They sound like possible program titles for the Cartoon Network: Goofy Kicking Donald Duck, The Earmuffs, The Broken-Winged Pterodactyl, The Upside-Down Elephant, The Fat Squid, A Steamed Crab Hit by a Mallet. Actually, they were the shapes some people saw when looking at federal and state legislative districts that had been gerrymandered to within an inch of their lives. For the record, Goofy was in Pennsylvania, the earmuffs in Illinois, the pterodactyl in Maryland, the elephant in Texas, and the squid and steamed crab in North Carolina. About all they had in common with cartoons was that critics dismissed these squiggly and lumpy legislative lines as loony tunes, and courts rejected some of them as unconstitutional. Gerrymandering — the manipulation of political boundaries by the party in office in hopes of ensuring its enduring primacy — is almost as old as the republic.
The term has been around for more than 200 years, ever since Gov. Elbridge Gerry of Massachusetts approved a redistricting scheme that included a State Senate district resembling, some thought, a salamander. Across generations, Democrats and Republicans alike have exercised this power vigorously when they have been in charge.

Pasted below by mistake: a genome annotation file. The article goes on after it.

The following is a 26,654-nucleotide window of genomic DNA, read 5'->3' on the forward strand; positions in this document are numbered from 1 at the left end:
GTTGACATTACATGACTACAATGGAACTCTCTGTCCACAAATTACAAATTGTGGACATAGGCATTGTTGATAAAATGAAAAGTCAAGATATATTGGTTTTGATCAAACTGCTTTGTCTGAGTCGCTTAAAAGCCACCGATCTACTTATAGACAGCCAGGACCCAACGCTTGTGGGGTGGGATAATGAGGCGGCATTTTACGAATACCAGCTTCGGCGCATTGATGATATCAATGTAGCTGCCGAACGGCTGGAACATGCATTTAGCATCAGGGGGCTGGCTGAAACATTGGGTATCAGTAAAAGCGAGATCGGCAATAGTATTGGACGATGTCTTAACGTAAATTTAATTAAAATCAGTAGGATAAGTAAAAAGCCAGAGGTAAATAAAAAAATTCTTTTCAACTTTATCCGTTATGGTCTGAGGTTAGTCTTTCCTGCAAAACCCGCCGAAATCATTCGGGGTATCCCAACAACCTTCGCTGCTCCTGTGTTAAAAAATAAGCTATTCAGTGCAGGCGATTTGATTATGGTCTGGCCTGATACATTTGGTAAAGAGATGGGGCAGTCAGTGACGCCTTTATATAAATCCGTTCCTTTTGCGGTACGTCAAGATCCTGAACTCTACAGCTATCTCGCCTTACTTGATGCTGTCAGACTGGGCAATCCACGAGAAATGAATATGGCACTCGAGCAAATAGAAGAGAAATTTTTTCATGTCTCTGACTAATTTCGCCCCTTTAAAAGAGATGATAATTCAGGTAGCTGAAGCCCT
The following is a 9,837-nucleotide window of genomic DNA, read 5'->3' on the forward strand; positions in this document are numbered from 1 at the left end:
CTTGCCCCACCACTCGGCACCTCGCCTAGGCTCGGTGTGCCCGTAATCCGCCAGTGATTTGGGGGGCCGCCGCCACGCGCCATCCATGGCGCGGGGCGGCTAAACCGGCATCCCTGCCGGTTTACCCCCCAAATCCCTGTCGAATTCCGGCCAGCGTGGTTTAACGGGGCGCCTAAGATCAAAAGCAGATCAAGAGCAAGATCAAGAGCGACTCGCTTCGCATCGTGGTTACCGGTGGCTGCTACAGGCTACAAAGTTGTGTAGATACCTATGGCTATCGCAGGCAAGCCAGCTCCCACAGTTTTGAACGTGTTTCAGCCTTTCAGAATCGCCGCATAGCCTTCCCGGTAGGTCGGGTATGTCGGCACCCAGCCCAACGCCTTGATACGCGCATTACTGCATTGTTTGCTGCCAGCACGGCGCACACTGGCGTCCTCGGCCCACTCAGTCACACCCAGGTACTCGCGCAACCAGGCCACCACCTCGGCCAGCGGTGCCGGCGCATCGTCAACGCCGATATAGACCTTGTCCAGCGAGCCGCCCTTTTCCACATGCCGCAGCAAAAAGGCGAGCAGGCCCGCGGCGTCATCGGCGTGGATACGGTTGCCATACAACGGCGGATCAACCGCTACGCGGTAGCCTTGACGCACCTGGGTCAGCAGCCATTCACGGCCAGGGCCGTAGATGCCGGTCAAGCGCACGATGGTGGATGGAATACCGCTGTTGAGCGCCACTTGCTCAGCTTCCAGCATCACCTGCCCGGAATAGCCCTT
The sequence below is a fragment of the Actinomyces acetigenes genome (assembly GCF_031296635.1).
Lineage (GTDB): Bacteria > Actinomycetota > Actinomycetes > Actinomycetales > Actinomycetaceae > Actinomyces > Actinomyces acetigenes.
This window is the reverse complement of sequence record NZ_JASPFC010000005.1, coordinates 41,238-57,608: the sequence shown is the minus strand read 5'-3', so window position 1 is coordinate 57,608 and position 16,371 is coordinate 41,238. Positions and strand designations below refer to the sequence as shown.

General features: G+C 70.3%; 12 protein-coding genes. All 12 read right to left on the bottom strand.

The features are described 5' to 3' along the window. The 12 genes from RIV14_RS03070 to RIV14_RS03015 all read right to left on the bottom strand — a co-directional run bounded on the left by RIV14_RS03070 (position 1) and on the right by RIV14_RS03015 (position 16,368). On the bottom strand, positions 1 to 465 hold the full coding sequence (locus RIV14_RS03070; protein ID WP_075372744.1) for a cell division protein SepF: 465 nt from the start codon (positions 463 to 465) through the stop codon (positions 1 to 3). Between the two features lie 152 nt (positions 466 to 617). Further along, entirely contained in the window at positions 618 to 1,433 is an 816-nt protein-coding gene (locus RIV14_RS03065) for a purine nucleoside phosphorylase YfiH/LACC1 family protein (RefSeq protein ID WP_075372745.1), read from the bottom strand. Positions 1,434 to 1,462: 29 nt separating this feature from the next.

But over the last two or three decades, aided by clever map-drawing software, Republicans have turbocharged the process in some states where they have total political control. And they are dominant to an extent that Democrats can only envy, having captured both the governorship and the legislature in 26 states, a monopoly that Democrats claim in only eight.
Whether the partisan gerrymandering now at work has morphed from an unsavory (if long-tolerated) practice into an insidious distortion of democracy is being reviewed by the United States Supreme Court. It is a matter that also underlies this installment of Retro Report, a series of video documentaries revisiting major news stories of old to explore how they continue to shape modern events.